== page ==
By market close, shares of the Coudersport, Penn.-based company fell $7.44, or 22 percent, to $26.31 on volume of 1.6 million shares, nearly five times the stock's average daily volume.
Adelphia is a competitive local exchange carrier, meaning that it partners with local cable and phone providers for access to their systems to build its own fiber-optic networks. The company offers telephone, data transmission and broadband services.
Merrill Lynch analyst Ken Hoexter cut his second-quarter revenue estimate for the company by 5 percent to $78 million. He also lowered his price target to $70 from $85 and cut the stock to near-term "accumulate" from a "buy" rating.
Meanwhile, Bloomberg News reported that Adelphia has informed analysts that second-quarter revenue will dip to $78 million.
The news service quoted spokesman Terry Engels as saying the company expects to add 84,000 phone lines this quarter, less than the 90,000 forecast. Engels said Adelphia notified analysts Friday and yesterday that it will not meet sales forecasts, but a press release is not being issued. Engels could not immediately be reached for comment.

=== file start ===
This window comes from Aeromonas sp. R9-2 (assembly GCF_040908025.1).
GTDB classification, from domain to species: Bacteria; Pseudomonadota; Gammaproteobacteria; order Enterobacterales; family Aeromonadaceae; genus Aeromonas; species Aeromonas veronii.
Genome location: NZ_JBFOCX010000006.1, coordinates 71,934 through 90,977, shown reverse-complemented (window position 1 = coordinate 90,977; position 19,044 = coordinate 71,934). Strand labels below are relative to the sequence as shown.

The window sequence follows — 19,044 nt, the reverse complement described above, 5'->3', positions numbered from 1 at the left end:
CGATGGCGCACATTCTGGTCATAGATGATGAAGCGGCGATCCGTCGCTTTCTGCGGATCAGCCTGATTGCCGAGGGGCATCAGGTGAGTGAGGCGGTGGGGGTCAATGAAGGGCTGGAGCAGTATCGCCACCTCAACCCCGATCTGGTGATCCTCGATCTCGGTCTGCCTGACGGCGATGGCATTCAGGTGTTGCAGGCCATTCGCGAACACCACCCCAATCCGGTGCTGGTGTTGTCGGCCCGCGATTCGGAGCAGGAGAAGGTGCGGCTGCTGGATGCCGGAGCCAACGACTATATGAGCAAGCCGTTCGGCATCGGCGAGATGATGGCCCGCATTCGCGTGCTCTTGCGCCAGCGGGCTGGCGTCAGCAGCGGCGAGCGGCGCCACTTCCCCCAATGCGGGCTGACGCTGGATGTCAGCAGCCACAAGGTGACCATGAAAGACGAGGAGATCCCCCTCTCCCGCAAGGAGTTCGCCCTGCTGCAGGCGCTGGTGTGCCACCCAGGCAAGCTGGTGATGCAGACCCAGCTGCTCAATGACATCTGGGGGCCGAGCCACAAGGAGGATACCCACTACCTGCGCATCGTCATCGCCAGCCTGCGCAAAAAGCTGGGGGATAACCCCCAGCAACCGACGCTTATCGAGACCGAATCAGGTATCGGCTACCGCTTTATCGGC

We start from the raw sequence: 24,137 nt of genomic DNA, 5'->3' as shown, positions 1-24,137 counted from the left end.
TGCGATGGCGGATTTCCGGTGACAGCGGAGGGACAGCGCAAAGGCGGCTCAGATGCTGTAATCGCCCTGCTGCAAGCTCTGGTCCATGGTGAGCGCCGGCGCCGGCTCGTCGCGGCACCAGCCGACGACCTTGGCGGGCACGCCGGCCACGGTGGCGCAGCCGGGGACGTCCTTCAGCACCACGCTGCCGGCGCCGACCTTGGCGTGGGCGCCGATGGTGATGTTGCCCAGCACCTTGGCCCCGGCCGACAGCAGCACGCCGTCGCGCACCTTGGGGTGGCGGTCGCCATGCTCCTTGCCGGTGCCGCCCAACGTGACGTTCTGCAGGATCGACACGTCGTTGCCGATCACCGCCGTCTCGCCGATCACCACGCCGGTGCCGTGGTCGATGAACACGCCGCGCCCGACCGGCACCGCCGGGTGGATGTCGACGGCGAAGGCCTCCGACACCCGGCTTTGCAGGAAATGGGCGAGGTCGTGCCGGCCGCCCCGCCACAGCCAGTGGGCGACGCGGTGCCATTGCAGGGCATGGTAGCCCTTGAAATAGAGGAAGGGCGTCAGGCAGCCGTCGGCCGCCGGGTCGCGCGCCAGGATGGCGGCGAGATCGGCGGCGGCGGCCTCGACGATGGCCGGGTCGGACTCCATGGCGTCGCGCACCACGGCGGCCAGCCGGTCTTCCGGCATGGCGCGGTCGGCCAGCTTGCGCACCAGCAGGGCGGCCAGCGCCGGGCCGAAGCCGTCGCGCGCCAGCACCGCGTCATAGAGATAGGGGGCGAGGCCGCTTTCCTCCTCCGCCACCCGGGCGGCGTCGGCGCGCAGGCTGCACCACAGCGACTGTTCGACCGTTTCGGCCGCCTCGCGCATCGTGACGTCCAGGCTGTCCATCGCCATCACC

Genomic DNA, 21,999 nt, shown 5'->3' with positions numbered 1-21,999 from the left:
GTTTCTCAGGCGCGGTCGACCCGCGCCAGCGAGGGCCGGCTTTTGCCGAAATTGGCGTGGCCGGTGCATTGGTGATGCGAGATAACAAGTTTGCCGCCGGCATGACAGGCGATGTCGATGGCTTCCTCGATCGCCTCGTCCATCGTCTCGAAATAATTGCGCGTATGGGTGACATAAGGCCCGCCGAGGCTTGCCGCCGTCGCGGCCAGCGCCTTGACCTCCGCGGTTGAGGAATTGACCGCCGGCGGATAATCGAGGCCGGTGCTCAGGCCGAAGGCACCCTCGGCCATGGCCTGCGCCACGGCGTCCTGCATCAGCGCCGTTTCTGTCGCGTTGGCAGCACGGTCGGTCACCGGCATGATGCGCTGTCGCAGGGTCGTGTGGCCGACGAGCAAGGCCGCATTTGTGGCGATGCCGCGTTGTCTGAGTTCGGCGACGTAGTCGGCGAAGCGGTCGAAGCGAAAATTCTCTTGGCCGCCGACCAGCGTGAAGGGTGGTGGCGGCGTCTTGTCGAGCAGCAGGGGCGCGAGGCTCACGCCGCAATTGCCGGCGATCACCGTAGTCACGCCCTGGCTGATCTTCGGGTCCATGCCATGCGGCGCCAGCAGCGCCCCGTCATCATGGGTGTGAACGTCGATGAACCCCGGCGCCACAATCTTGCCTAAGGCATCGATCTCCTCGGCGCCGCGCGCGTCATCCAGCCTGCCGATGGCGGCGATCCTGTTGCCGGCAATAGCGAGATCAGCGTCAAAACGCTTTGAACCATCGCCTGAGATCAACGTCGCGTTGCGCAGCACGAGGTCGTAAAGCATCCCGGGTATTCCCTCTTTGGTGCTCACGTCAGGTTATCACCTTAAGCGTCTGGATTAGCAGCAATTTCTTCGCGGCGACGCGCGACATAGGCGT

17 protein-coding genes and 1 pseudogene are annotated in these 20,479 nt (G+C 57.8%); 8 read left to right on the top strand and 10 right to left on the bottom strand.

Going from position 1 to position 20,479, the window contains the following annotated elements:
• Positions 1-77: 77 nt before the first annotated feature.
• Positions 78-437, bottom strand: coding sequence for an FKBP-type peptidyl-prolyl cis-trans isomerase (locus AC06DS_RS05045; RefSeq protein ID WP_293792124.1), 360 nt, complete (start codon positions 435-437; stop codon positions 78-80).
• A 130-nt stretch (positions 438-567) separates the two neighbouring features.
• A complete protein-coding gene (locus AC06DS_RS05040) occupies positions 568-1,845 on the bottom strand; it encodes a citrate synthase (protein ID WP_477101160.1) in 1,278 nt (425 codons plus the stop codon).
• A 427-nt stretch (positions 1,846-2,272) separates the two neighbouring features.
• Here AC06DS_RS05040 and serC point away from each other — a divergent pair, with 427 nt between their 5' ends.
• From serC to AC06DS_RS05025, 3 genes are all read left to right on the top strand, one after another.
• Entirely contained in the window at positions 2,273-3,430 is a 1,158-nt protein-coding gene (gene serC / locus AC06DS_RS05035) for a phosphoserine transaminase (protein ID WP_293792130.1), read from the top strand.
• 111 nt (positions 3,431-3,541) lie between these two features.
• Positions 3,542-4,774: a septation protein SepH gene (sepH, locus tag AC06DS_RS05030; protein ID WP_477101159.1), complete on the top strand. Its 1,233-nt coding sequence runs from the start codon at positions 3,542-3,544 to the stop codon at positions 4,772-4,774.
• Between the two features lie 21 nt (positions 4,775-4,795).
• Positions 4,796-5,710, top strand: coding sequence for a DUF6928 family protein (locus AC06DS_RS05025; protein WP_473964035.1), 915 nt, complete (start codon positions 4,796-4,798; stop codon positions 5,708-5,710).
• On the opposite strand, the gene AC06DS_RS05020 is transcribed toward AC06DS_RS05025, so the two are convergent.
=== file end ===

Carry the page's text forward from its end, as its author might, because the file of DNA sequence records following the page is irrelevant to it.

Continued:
In his report, Hoexter said Adelphia's decision to delay installation of access lines until it installs voice switches in some networks is contributing the revenue decline. Hoexter said he expects the company to add 370,000 lines for the year, down from 411,000.
In a report issued today, analyst Frank Governali of Goldman Sachs maintained his estimate of 420,000 new lines for the year.
Analysts surveyed by First Call expect Adelphia to lose $1.15 a share this quarter, compared with a loss of 70 cents a year ago.
In the previous quarter, the company installed a record 81,165 access lines, generated $69.3 million in revenue, and posted a loss of 85 cents a share.